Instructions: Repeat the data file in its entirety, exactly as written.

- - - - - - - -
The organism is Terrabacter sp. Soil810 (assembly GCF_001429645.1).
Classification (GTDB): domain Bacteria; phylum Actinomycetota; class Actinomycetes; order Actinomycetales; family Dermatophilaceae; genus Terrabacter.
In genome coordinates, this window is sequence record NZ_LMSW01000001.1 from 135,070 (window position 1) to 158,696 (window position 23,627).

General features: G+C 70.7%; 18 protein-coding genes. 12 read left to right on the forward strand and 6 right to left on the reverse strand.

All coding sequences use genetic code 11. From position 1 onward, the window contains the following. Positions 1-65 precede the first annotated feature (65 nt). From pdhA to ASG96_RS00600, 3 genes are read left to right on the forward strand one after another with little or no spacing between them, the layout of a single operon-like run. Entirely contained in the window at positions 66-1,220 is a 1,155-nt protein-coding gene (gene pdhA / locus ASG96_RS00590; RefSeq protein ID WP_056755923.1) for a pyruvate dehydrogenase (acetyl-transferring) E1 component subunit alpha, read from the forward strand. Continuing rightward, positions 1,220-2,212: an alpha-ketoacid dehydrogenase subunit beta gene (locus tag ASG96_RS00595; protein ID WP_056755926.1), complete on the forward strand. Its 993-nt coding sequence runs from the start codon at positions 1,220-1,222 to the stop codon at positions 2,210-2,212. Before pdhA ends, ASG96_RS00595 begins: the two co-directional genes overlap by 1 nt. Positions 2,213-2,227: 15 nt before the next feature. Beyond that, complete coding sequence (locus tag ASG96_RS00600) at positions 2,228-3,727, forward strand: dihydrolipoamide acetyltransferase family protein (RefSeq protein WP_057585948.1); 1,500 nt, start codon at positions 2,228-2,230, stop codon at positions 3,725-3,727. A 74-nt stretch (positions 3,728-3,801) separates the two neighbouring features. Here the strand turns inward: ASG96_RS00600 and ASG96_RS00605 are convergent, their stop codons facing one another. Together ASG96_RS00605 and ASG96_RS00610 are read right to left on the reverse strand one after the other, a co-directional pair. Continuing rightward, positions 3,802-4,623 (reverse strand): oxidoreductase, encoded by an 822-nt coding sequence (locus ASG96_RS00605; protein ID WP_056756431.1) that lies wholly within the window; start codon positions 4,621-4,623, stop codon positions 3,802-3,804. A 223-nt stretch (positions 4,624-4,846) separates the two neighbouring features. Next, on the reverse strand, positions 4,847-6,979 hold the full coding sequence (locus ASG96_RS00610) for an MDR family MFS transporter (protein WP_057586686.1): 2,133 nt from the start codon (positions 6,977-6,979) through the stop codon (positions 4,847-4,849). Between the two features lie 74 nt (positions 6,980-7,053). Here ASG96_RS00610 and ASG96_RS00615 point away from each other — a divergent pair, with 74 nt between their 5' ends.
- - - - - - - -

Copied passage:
The organism is Terrabacter sp. Soil810 (assembly GCF_001429645.1).
Classification (GTDB): domain Bacteria; phylum Actinomycetota; class Actinomycetes; order Actinomycetales; family Dermatophilaceae; genus Terrabacter.
In genome coordinates, this window is sequence record NZ_LMSW01000001.1 from 135,070 (window position 1) to 158,696 (window position 23,627).

General features: G+C 70.7%; 18 protein-coding genes. 12 read left to right on the forward strand and 6 right to left on the reverse strand.

All coding sequences use genetic code 11. From position 1 onward, the window contains the following. Positions 1-65 precede the first annotated feature (65 nt). From pdhA to ASG96_RS00600, 3 genes are read left to right on the forward strand one after another with little or no spacing between them, the layout of a single operon-like run. Entirely contained in the window at positions 66-1,220 is a 1,155-nt protein-coding gene (gene pdhA / locus ASG96_RS00590; RefSeq protein ID WP_056755923.1) for a pyruvate dehydrogenase (acetyl-transferring) E1 component subunit alpha, read from the forward strand. Continuing rightward, positions 1,220-2,212: an alpha-ketoacid dehydrogenase subunit beta gene (locus tag ASG96_RS00595; protein ID WP_056755926.1), complete on the forward strand. Its 993-nt coding sequence runs from the start codon at positions 1,220-1,222 to the stop codon at positions 2,210-2,212. Before pdhA ends, ASG96_RS00595 begins: the two co-directional genes overlap by 1 nt. Positions 2,213-2,227: 15 nt before the next feature. Beyond that, complete coding sequence (locus tag ASG96_RS00600) at positions 2,228-3,727, forward strand: dihydrolipoamide acetyltransferase family protein (RefSeq protein WP_057585948.1); 1,500 nt, start codon at positions 2,228-2,230, stop codon at positions 3,725-3,727. A 74-nt stretch (positions 3,728-3,801) separates the two neighbouring features. Here the strand turns inward: ASG96_RS00600 and ASG96_RS00605 are convergent, their stop codons facing one another. Together ASG96_RS00605 and ASG96_RS00610 are read right to left on the reverse strand one after the other, a co-directional pair. Continuing rightward, positions 3,802-4,623 (reverse strand): oxidoreductase, encoded by an 822-nt coding sequence (locus ASG96_RS00605; protein ID WP_056756431.1) that lies wholly within the window; start codon positions 4,621-4,623, stop codon positions 3,802-3,804. A 223-nt stretch (positions 4,624-4,846) separates the two neighbouring features. Next, on the reverse strand, positions 4,847-6,979 hold the full coding sequence (locus ASG96_RS00610) for an MDR family MFS transporter (protein WP_057586686.1): 2,133 nt from the start codon (positions 6,977-6,979) through the stop codon (positions 4,847-4,849). Between the two features lie 74 nt (positions 6,980-7,053). Here ASG96_RS00610 and ASG96_RS00615 point away from each other — a divergent pair, with 74 nt between their 5' ends.